OPD veteran reminisces on football career and lifelong friendships

December 24, 2018 | 3:00 am

Updated December 23, 2018 | 7:52 pm

Bobby Cravens at home. | Photo by AP Imagery

Bobby Cravens has achieved quite a bit in his life: all-state running back at Owensboro High School, second-leading rusher in the conference at the University of Kentucky and a 26-year veteran of the Owensboro Police Department. He and his wife Jane have been married for 63 years; they have five kids, 12 grandkids and 5 great-grandkids. By any measure, he has done well.

For three weeks in 1955, though, no one knew where he and Jane were.

Smack in the middle of football season during their freshman year at UK, the high school sweethearts decided to get married. He was 18 and “got tired of waiting.”

She was 17, “young and ready to go,” she said.

They stopped in Shawneetown, Illinois, the popular spot for quick weddings in the 1950s according to Cravens, where they got a license, found a justice of the peace and tied the knot before heading out to Tucson, Ariz., for a three-week honeymoon.

They just neglected to let anyone know their plans. The jig was finally up when they read a newspaper article saying their parents were looking for them. At that point, they figured they should come home.

“Our parents were quite surprised,” he said.

When they returned, UK gave Cravens a marriage scholarship and he resumed his football career. Although the team didn’t have a winning record, they beat rival Tennessee three out of Cravens’ four years.

“If I had to highlight anything, that would be it,” he said.

Cravens played running back and cornerback –athletes played both offense and defense back then — and made all-SEC twice. His junior year, he was the second-leading rusher in the conference. By graduation in 1959, he and Jane had two kids.

He received an offer to play for the Ottawa Rough Riders in the Canadian Football League, and played a year before moving back to Owensboro with Jane and the kids.

The couple had three more children. He worked a couple of years for the highway department and then began a career with the Owensboro Police Department that would last 26 years until he retired as a sergeant.

Cravens patrolled the streets where he grew up, attended high school and roamed the gridiron, helping OHS become the number one team in the state in 1954. He also ran track, played baseball and earned all-state status in basketball. In 1955, he played in a national all-star game in Memphis, earning MVP honors before heading to college.

Other members of that OHS football team included Waymond Morris (future mayor of Owensboro) and G. Ted Smith (future city manager of Owensboro). Cravens built lifelong friendships with them, and Morris played football at UK with him. In fact, one day on the football field, Morris gave Cravens the nickname that would stick with him for life: Moose.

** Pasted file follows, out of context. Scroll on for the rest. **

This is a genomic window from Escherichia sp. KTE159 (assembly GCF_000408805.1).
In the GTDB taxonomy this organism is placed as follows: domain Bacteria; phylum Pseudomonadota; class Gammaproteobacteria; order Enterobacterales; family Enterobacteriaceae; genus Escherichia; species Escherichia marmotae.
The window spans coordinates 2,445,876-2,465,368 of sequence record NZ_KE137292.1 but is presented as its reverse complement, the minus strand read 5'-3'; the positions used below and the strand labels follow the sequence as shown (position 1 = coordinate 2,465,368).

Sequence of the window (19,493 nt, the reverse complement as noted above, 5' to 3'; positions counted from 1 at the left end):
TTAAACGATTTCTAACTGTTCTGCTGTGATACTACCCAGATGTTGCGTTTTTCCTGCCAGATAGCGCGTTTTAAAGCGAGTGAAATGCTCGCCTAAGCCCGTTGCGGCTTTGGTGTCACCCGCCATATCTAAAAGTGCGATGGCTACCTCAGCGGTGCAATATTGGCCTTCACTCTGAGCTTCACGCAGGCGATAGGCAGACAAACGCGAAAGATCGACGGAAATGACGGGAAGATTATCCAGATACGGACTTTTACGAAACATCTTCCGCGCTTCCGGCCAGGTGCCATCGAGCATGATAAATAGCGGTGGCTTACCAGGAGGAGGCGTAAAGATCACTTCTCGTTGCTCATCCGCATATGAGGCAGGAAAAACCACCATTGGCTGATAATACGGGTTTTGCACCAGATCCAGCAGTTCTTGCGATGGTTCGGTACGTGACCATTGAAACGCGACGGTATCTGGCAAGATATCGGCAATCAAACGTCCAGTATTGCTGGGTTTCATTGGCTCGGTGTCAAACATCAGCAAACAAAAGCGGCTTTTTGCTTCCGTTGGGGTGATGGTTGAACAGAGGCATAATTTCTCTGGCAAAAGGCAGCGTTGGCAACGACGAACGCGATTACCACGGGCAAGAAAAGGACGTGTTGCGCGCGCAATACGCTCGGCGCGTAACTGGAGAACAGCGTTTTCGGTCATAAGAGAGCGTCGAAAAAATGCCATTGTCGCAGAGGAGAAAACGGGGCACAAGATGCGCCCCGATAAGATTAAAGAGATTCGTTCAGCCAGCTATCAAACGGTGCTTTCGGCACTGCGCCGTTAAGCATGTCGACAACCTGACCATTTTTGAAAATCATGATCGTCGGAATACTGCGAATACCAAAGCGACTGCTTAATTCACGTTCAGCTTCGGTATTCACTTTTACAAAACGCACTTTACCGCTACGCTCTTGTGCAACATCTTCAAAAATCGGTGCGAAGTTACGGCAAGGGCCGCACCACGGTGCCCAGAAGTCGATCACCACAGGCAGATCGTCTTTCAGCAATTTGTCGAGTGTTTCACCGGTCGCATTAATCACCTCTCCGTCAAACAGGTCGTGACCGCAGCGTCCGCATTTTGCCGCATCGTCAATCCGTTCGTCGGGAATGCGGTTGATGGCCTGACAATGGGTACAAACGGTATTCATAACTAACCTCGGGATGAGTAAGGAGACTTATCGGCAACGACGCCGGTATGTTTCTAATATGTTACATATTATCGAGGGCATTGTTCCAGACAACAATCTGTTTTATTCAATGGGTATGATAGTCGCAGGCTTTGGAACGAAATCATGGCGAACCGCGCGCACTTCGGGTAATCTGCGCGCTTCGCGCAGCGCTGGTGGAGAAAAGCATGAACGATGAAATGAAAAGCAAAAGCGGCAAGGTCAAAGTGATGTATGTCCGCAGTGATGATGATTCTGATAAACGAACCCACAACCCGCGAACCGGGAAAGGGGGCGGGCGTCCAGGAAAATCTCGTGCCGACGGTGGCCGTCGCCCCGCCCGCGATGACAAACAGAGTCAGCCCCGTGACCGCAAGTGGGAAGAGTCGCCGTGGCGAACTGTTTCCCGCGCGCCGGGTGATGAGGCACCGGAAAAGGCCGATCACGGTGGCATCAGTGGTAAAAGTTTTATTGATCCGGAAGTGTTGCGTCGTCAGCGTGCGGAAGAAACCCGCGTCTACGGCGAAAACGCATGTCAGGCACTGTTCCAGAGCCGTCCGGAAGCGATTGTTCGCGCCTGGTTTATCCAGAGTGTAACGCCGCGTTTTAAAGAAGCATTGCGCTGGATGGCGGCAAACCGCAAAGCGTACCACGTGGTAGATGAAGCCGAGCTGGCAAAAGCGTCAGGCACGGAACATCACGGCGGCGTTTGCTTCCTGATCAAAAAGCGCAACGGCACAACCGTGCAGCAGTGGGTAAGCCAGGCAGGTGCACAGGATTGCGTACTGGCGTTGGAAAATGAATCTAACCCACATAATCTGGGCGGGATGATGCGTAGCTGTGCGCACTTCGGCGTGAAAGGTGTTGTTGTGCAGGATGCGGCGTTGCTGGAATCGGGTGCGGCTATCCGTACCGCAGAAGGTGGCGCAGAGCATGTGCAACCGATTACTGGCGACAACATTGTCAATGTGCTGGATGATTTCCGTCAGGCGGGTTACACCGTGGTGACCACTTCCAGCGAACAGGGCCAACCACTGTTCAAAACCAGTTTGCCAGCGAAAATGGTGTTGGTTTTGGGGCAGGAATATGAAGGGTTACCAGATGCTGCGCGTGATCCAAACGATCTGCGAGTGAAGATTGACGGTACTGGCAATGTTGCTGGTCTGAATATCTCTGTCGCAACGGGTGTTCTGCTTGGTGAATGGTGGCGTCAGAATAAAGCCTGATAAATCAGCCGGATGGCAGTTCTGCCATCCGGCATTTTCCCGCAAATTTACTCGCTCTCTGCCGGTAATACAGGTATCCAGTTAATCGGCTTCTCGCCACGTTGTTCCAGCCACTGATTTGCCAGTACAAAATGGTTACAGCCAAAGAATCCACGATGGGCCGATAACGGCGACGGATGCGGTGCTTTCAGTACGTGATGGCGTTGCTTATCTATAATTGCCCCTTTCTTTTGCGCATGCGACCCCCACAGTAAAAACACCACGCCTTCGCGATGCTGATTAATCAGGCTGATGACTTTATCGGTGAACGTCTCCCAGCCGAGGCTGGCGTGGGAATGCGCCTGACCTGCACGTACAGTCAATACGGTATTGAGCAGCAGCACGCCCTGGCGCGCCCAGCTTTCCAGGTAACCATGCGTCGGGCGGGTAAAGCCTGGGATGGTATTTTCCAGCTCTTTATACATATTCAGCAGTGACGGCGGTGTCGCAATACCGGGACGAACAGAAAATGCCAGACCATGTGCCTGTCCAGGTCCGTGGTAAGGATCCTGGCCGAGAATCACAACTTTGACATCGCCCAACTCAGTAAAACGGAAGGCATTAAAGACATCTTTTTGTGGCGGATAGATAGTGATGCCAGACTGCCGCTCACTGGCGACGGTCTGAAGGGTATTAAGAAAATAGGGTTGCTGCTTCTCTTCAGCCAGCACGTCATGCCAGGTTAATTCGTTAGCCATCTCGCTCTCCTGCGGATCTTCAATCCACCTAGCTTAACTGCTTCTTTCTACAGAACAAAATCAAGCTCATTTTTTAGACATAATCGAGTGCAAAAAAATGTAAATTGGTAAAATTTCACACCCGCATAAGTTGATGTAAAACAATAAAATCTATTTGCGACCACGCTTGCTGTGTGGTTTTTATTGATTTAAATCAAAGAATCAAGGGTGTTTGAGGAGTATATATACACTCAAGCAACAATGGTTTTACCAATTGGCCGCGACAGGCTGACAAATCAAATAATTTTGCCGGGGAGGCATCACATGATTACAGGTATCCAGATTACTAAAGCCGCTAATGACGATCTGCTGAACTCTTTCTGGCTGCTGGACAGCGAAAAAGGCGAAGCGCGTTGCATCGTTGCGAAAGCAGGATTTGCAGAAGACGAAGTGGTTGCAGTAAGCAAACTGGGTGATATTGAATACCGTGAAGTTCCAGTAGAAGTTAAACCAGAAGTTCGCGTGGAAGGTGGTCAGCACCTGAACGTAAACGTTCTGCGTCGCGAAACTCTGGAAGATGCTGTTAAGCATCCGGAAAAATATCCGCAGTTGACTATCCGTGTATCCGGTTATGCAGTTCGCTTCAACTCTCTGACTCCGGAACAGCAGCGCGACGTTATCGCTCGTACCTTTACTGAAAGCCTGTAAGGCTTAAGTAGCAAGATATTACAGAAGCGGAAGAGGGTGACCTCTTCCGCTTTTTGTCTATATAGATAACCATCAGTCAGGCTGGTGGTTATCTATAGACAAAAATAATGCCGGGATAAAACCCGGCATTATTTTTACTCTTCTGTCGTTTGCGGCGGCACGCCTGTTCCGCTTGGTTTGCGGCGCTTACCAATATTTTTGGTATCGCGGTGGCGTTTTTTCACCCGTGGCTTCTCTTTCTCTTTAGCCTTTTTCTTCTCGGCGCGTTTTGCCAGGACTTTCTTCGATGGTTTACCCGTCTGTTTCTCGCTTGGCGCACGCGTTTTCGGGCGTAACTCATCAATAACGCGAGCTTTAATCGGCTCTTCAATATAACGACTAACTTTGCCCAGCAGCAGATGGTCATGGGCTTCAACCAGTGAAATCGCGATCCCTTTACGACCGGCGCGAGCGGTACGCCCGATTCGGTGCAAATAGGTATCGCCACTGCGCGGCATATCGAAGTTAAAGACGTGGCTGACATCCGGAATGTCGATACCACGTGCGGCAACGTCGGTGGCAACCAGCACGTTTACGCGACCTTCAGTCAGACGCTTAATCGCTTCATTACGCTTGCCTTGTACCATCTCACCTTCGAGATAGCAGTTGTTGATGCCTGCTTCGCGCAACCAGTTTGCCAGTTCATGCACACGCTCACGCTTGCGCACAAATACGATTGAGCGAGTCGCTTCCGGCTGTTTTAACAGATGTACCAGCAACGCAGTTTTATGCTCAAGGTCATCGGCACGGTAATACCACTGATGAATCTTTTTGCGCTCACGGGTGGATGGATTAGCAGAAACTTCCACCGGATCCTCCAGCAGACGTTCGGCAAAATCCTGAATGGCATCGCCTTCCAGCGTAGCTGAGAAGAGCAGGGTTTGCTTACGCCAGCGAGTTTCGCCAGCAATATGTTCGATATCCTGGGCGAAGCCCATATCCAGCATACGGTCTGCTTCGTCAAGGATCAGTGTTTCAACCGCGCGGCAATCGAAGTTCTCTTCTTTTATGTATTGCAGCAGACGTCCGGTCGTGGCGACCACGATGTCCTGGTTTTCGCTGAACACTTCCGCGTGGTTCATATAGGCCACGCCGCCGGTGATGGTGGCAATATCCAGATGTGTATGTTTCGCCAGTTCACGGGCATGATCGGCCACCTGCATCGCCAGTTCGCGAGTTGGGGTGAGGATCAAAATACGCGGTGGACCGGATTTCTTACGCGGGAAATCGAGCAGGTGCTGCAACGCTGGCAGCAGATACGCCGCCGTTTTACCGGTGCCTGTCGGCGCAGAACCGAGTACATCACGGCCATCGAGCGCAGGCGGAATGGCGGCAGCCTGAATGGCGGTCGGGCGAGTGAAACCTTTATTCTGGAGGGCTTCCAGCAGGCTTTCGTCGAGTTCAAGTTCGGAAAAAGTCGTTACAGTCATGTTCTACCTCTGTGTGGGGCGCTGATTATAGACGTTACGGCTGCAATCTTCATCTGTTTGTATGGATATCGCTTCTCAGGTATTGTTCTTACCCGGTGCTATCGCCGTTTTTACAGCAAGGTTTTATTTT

“More people call me that than my real name,” he said.

Now 81, Moose stays in touch with UK and watches plenty of sports on television — he’s still sharp when it comes to talking Kentucky football.

“I’m at a loss for words” to describe this season, he said. “It was totally unexpected. They’ve got a great coach and Snell’s a great player. Josh Allen will be one of the top picks in the draft.”

He also stays involved with Third Baptist Church, enjoys movies on Netflix and meets his Lunch Bunch every Tuesday at the Briar Patch – a longstanding group that includes Ted Smith, Terry Woodward, David Hocker, Joe Iracane, Bill Price, George Hulse and Homer Belcher.

All the Cravens kids, grandkids and great-grandkids will be home for Christmas. Hopefully none of them will reprise a stunt Moose pulled when he was 13 and in the middle of a snowball fight with his friends.

As a police car rolled by, Moose decided to try to jump over it. He almost made it, but landed with his rear end on the windshield, which promptly shattered, doing major damage to both the car and his rear. He somehow avoided getting in trouble, but it should be noted that the group of friends included a future mayor and a future city manager of Owensboro.

Cravens holding the card with the misspelled name. | Photo by AP Imagery

Not long ago, Kandi Gilbreath, the Cravens’ neighbor, found a 1959 Canadian Football League trading card on Ebay featuring Moose, although his name is misspelled “Bobby Gravens.” She bought the card and enjoys knowing the life story of the football star who lives right across the street.

“It’s a cool story to remember,” she said. “They’re really neat people.”

December 24, 2018 | 3:00 am

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